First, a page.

Hextall returns as Flyers' possible 'GM in waiting'

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Hextall returns as Flyers' possible 'GM in waiting'

Flyers president Peter Luukko promised the summer would be “crazy.”
 
His general manager, Paul Holmgren, said the same thing.
 
And it has been just that -- crazy.
 
First, the buyouts of Danny Briere and Ilya Bryzgalov. Then, the unexpected signing of Vinny Lecavalier, followed by Ray Emery deciding to leave Chicago to return here.
 
And now this -- Ron Hextall’s surprising return to the Flyers as assistant general manager and director of hockey operations (see story).
 
Suddenly, the Flyers’ managerial future is just beyond Holmgren’s corner office at the Skate Zone in Voorhees.
 
“A new set of eyes,” was how one person described it.
 
Indeed, Hexy’s 49-year-old eyes and unabashed opinions will again be heard, mostly within the confines of the organization -- not the general public.
 
Hextall’s predecessor, Chris Pryor, moves down from director of hockey operations to director of scouting; assistant coach John Paddock moves up to director of player personnel; Dave Brown becomes head scout.
 
Same people, new titles and new responsibilities.
 
Still, the bottom line is, as one NHL executive with a Stanley Cup to his name said, Hexy is now the “GM in waiting” for Holmgren’s job.
 
This isn’t, as fans perceive it, "Homer’s out and Hexy is in."
 
What it is, is Hextall being solidly in the No. 2 chair ready to assume Holmgren’s post. If the Flyers’ offseason moves don’t pan out after not making the playoffs, and club chairman Ed Snider decides that’s it, Hextall can immediately be slotted in as Holmgren’s successor without needing a search party.
 
That said, Holmgren’s moves have been pretty good this summer. There’s no reason why, on paper, they won’t work out.
 
Which means Hextall bides his time until he gets the tap on the shoulder.
 
Hextall was the No. 3 man in the Bob Clarke era. He left here when Holmgren succeeded Clarke. He was No. 2 behind GM Dean Lombardi in Los Angeles.
 
So why be No. 2 again? Hextall said his “gut” told him to do it.
 
Think about it. Hextall wouldn’t have left L.A. to be No. 2 again unless he knew his next promotion is closer to becoming a reality in Philly than Los Angeles.
 
More importantly, the Flyers are getting a fresh look at their entire scouting/drafting operation, which outside of the first round, has been sub-par for a long time now.
 
Hextall revitalized the Kings' hockey ops and gets a chance to do the same here. Not including this June’s past NHL draft, here's a breakdown of the Flyers' draft struggles:
 
• Last 13 prior drafts, going back to 2000, the Flyers have had 12 first-round picks. Ten of those picks have played or are playing in the NHL, of which only two -- Claude Giroux and Sean Couturier -- are currently Flyers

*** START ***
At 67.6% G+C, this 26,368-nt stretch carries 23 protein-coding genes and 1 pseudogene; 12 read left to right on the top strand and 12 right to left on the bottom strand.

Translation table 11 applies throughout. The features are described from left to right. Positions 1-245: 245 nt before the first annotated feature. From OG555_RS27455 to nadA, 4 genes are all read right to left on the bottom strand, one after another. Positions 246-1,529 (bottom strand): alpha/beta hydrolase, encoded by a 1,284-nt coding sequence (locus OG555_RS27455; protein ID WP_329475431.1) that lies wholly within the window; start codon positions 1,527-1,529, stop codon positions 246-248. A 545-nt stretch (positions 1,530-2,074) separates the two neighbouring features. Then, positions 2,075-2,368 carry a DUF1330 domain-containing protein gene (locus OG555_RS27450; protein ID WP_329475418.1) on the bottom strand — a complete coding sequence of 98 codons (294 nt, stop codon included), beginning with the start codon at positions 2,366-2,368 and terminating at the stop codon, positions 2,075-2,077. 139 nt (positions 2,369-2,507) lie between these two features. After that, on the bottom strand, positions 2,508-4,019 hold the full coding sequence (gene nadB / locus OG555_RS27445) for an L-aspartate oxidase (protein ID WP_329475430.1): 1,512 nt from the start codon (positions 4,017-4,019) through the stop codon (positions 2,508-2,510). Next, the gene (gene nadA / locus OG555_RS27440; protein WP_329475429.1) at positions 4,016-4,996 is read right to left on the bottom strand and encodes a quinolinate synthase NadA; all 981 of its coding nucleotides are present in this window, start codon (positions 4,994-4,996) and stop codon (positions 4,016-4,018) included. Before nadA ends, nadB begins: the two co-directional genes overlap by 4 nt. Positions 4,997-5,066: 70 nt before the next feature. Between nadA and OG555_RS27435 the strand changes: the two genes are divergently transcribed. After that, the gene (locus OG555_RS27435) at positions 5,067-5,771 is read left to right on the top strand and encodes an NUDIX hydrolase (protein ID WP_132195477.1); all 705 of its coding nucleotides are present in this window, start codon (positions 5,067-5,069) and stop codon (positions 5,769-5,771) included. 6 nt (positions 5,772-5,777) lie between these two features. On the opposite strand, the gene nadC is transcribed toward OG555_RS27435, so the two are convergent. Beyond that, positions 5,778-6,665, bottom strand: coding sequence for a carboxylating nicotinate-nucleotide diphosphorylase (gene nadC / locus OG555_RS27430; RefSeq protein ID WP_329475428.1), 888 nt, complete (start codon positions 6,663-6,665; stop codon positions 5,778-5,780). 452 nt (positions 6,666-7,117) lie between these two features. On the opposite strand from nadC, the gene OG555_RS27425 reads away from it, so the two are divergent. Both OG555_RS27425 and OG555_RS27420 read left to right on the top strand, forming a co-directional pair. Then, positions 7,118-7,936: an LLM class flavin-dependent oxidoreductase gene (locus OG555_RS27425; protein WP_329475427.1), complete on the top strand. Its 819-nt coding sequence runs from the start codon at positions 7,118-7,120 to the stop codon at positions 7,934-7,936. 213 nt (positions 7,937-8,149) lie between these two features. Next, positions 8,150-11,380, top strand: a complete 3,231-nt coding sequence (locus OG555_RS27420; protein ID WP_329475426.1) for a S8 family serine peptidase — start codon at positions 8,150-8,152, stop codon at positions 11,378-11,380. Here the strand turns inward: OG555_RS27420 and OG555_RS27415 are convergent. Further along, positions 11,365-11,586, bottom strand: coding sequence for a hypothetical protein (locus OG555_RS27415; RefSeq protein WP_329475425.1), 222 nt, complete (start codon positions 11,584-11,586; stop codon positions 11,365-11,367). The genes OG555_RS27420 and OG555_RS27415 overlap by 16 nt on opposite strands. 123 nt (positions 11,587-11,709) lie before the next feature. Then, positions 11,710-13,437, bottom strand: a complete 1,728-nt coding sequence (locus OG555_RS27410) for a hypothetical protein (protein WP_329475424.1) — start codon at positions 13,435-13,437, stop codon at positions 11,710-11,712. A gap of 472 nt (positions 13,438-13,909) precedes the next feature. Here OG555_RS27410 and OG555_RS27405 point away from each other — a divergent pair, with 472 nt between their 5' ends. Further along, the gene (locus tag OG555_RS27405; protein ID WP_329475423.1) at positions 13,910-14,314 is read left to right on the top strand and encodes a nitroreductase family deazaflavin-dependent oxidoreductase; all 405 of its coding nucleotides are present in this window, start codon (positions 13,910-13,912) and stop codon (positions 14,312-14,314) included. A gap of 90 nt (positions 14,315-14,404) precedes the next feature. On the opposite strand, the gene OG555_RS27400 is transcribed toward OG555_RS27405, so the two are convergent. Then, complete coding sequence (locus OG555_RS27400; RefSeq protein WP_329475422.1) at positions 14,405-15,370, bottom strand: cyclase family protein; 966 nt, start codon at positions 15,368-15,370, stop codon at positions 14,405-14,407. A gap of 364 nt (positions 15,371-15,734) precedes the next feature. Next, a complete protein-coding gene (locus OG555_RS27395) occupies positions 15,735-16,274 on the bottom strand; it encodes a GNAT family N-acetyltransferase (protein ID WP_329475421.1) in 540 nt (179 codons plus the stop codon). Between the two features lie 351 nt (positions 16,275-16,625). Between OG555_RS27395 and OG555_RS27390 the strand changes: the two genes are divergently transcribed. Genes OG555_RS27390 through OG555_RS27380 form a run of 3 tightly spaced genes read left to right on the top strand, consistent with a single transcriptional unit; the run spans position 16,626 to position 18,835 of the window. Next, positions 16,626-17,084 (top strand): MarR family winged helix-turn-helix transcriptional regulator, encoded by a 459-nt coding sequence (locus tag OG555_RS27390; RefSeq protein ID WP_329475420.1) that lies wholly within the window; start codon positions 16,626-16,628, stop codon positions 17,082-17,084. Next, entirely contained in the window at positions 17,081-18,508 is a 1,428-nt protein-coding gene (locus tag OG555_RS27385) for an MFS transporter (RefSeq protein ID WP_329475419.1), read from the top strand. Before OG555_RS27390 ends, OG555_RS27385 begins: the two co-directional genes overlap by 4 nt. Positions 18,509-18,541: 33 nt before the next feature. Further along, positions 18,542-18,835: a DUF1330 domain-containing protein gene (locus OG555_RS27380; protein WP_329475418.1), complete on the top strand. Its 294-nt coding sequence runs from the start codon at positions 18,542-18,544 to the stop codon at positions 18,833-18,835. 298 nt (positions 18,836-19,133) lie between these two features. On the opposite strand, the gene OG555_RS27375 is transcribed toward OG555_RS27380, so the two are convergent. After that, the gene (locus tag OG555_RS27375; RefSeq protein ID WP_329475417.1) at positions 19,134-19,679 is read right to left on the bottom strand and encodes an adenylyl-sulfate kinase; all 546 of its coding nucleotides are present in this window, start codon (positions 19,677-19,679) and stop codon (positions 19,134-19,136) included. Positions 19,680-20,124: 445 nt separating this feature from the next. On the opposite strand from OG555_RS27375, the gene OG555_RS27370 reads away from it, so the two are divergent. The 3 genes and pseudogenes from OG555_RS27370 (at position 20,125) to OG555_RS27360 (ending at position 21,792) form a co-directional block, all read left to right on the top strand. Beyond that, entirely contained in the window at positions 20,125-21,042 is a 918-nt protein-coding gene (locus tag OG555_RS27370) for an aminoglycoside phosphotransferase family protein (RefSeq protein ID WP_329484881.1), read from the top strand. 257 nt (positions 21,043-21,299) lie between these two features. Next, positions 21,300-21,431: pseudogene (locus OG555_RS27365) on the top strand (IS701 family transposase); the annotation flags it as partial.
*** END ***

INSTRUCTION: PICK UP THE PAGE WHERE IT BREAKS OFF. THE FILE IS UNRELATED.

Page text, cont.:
• Since 1995, the Flyers’ best second-round player who made it to the NHL has been Andreas Nodl, now playing for the Carolina Hurricanes
 
• Looking at the Flyers’ picks from the third round through the seventh, over the prior 13 drafts, they have just four drafted players who are active and playing regular minutes on some NHL roster, and just one player on their own roster -- Zac Rinaldo
 
• The Flyers are the only NHL team over that same span of time without a single active drafted/developed defenseman playing regular minutes for them -- not someone else -- every night
 
This is where Hextall gets to make his mark and help turn the Flyers’ future fortunes around behind the scenes. He cut his teeth in the scouting department after he retired in 1999.
 
His no-nonsense approach, coupled with an aggressive demeanor, also means he won’t tolerate continued failures by the organization to produce more NHL players.
 
Holmgren is impressed with Hextall's "knowledge of building teams from the ground up, which basically is what they did in L.A. when he went there,” Holmgren said.
 
“They were a team that wasn’t in real playoff shape and they build their team into Stanley Cup players. I think the things he learned in L.A. and was a part of in L.A. can be helpful to us moving forward.”
 
Hextall said a “gut feeling” told him this was the right job, the right place and the right time.
 
Lombardi will tell you he was a big part of the Kings’ organizational rise from the time he arrived in 2006 until now, which included winning the Stanley Cup in 2012.
 
Hextall was asked whether coming back here placed him a step closer to being a general manager.
 
“Every general manager at some point is going to step down, whether it’s Paul Holmgren or Dean Lombardi, or any of the 28 guys in the league and none of us know when or where that happens,” Hextall said.
 
“It’s just my gut. I’m going with my gut and will look back in two or three or five years and figure out whether it’s the right decision or not, but I feel strongly about it now. It was not an easy decision.”
 
Holmgren approached Hextall at the draft knowing the ex-Flyer goalie's contract with the Kings was expiring. Holmgren and Lombardi are close friends, former Flyers associates and board members with USA Hockey.